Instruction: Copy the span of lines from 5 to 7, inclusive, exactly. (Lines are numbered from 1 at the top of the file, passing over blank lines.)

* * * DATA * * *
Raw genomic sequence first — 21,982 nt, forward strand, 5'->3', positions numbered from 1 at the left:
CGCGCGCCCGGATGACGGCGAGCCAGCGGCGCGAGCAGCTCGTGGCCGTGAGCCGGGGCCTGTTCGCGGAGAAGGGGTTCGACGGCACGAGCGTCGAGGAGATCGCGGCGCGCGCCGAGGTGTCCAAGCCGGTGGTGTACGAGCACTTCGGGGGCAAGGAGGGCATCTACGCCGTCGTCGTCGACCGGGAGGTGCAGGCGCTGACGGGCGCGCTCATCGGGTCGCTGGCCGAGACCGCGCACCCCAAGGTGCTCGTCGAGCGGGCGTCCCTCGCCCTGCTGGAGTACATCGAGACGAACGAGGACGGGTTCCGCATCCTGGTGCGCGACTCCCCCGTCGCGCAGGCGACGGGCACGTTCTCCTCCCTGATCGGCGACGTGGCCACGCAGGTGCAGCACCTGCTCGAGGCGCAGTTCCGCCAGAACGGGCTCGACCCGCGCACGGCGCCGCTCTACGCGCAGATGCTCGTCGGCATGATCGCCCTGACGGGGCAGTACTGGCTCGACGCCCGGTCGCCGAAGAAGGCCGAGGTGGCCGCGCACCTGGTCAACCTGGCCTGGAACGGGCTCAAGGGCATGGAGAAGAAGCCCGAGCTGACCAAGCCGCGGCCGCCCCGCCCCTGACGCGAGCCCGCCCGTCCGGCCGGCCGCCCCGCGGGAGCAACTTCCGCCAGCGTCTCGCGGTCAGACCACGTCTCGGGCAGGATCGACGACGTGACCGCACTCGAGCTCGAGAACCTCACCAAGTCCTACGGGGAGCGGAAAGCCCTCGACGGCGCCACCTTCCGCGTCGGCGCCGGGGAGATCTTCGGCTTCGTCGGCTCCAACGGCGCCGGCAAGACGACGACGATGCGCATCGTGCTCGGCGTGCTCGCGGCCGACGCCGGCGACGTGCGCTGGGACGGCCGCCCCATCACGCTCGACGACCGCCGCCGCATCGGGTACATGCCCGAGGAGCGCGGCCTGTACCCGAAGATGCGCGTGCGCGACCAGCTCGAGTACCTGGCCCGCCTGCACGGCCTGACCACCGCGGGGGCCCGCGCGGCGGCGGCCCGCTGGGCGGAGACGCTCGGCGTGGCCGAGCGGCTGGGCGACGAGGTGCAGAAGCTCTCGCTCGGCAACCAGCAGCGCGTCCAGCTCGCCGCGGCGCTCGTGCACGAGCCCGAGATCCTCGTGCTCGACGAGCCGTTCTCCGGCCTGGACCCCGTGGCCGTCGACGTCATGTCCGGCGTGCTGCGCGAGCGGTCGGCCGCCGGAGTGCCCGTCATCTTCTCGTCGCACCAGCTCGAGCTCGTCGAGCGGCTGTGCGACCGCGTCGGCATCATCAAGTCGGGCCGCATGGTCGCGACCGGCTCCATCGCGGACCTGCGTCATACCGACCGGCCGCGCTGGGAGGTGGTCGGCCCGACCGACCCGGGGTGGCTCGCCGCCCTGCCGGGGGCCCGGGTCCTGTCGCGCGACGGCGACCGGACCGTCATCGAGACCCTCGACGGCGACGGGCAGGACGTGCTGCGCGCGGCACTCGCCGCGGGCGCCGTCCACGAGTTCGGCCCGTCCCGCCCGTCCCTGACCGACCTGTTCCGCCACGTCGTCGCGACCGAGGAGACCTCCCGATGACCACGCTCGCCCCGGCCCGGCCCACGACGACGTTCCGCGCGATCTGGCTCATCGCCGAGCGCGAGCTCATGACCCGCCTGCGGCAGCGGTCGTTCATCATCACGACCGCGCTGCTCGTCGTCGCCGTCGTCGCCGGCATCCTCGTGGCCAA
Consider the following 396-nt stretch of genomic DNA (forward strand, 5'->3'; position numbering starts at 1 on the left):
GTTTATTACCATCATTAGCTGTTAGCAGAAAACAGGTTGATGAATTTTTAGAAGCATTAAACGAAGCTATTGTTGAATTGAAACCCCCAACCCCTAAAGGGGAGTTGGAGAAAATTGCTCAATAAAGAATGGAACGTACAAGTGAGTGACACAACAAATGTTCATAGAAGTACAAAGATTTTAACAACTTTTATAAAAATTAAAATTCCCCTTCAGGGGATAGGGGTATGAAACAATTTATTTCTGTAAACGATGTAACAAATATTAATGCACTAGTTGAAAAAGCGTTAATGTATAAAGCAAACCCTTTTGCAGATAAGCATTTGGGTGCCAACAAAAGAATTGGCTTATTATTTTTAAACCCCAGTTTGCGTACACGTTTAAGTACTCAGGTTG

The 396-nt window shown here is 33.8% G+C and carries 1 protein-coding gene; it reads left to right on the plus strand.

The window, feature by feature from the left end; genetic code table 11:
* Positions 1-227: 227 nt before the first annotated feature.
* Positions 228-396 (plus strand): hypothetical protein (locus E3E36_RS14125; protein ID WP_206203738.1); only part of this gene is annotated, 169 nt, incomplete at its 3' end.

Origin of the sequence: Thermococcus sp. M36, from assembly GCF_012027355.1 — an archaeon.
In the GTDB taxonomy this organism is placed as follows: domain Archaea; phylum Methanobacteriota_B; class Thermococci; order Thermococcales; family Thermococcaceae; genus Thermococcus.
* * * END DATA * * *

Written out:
The 396-nt window shown here is 33.8% G+C and carries 1 protein-coding gene; it reads left to right on the plus strand.

The window, feature by feature from the left end; genetic code table 11:
* Positions 1-227: 227 nt before the first annotated feature.